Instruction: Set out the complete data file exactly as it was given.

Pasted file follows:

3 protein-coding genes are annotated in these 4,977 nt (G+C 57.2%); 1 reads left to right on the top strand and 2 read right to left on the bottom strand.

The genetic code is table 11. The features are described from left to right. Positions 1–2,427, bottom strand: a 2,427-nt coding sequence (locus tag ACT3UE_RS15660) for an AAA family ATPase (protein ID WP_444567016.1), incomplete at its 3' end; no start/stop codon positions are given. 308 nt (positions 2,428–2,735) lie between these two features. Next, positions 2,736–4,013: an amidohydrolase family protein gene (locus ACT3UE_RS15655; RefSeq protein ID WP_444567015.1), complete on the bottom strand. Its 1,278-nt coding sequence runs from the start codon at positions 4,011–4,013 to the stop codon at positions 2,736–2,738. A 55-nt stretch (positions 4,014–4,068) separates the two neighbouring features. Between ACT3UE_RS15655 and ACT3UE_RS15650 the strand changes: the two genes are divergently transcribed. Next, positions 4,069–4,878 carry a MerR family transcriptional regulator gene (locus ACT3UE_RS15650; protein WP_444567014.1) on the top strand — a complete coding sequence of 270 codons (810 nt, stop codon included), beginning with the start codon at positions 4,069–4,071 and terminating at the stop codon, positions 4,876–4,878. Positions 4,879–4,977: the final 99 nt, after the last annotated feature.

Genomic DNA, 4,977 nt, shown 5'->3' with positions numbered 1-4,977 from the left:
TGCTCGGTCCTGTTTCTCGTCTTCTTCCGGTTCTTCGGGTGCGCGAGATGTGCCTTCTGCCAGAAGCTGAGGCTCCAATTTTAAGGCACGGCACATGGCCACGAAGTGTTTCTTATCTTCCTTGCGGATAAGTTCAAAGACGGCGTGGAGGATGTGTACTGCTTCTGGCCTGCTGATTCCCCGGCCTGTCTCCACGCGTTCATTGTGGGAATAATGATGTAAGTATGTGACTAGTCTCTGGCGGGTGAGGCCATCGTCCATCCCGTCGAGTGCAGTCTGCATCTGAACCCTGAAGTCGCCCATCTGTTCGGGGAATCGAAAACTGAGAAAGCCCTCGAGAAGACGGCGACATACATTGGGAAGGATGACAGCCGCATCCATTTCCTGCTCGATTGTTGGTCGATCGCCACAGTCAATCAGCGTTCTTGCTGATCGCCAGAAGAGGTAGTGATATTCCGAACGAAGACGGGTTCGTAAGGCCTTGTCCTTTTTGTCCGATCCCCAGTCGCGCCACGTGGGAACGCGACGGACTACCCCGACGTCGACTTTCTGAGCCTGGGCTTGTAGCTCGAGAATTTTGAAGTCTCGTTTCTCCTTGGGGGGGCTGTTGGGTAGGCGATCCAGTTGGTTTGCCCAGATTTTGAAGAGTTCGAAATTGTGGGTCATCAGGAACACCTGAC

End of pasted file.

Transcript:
3 protein-coding genes are annotated in these 4,977 nt (G+C 57.2%); 1 reads left to right on the top strand and 2 read right to left on the bottom strand.

The genetic code is table 11. The features are described from left to right. Positions 1–2,427, bottom strand: a 2,427-nt coding sequence (locus tag ACT3UE_RS15660) for an AAA family ATPase (protein ID WP_444567016.1), incomplete at its 3' end; no start/stop codon positions are given. 308 nt (positions 2,428–2,735) lie between these two features. Next, positions 2,736–4,013: an amidohydrolase family protein gene (locus ACT3UE_RS15655; RefSeq protein ID WP_444567015.1), complete on the bottom strand. Its 1,278-nt coding sequence runs from the start codon at positions 4,011–4,013 to the stop codon at positions 2,736–2,738. A 55-nt stretch (positions 4,014–4,068) separates the two neighbouring features. Between ACT3UE_RS15655 and ACT3UE_RS15650 the strand changes: the two genes are divergently transcribed. Next, positions 4,069–4,878 carry a MerR family transcriptional regulator gene (locus ACT3UE_RS15650; protein WP_444567014.1) on the top strand — a complete coding sequence of 270 codons (810 nt, stop codon included), beginning with the start codon at positions 4,069–4,071 and terminating at the stop codon, positions 4,876–4,878. Positions 4,879–4,977: the final 99 nt, after the last annotated feature.

Genomic DNA, 4,977 nt, shown 5'->3' with positions numbered 1-4,977 from the left:
TGCTCGGTCCTGTTTCTCGTCTTCTTCCGGTTCTTCGGGTGCGCGAGATGTGCCTTCTGCCAGAAGCTGAGGCTCCAATTTTAAGGCACGGCACATGGCCACGAAGTGTTTCTTATCTTCCTTGCGGATAAGTTCAAAGACGGCGTGGAGGATGTGTACTGCTTCTGGCCTGCTGATTCCCCGGCCTGTCTCCACGCGTTCATTGTGGGAATAATGATGTAAGTATGTGACTAGTCTCTGGCGGGTGAGGCCATCGTCCATCCCGTCGAGTGCAGTCTGCATCTGAACCCTGAAGTCGCCCATCTGTTCGGGGAATCGAAAACTGAGAAAGCCCTCGAGAAGACGGCGACATACATTGGGAAGGATGACAGCCGCATCCATTTCCTGCTCGATTGTTGGTCGATCGCCACAGTCAATCAGCGTTCTTGCTGATCGCCAGAAGAGGTAGTGATATTCCGAACGAAGACGGGTTCGTAAGGCCTTGTCCTTTTTGTCCGATCCCCAGTCGCGCCACGTGGGAACGCGACGGACTACCCCGACGTCGACTTTCTGAGCCTGGGCTTGTAGCTCGAGAATTTTGAAGTCTCGTTTCTCCTTGGGGGGGCTGTTGGGTAGGCGATCCAGTTGGTTTGCCCAGATTTTGAAGAGTTCGAAATTGTGGGTCATCAGGAACACCTGAC